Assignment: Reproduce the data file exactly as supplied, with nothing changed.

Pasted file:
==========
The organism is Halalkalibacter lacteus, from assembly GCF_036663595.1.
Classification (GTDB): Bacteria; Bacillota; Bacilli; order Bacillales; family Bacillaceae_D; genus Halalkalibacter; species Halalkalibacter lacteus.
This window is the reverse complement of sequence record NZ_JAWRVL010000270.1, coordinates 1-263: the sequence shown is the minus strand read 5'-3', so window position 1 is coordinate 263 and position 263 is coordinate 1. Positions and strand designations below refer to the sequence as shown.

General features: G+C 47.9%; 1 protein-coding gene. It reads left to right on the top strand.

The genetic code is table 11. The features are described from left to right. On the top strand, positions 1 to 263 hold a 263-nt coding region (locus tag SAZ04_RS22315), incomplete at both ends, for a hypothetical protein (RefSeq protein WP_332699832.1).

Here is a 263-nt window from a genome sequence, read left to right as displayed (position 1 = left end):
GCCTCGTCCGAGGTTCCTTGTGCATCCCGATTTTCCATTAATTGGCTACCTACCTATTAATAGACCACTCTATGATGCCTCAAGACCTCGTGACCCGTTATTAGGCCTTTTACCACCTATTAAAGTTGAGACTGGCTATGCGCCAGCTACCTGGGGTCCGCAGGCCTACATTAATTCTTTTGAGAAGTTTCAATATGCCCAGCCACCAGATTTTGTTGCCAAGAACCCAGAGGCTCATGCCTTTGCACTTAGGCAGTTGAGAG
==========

The organism is Halalkalibacter lacteus, from assembly GCF_036663595.1.
Classification (GTDB): Bacteria; Bacillota; Bacilli; order Bacillales; family Bacillaceae_D; genus Halalkalibacter; species Halalkalibacter lacteus.
This window is the reverse complement of sequence record NZ_JAWRVL010000270.1, coordinates 1-263: the sequence shown is the minus strand read 5'-3', so window position 1 is coordinate 263 and position 263 is coordinate 1. Positions and strand designations below refer to the sequence as shown.

General features: G+C 47.9%; 1 protein-coding gene. It reads left to right on the top strand.

The genetic code is table 11. The features are described from left to right. On the top strand, positions 1 to 263 hold a 263-nt coding region (locus tag SAZ04_RS22315), incomplete at both ends, for a hypothetical protein (RefSeq protein WP_332699832.1).

Here is a 263-nt window from a genome sequence, read left to right as displayed (position 1 = left end):
GCCTCGTCCGAGGTTCCTTGTGCATCCCGATTTTCCATTAATTGGCTACCTACCTATTAATAGACCACTCTATGATGCCTCAAGACCTCGTGACCCGTTATTAGGCCTTTTACCACCTATTAAAGTTGAGACTGGCTATGCGCCAGCTACCTGGGGTCCGCAGGCCTACATTAATTCTTTTGAGAAGTTTCAATATGCCCAGCCACCAGATTTTGTTGCCAAGAACCCAGAGGCTCATGCCTTTGCACTTAGGCAGTTGAGAG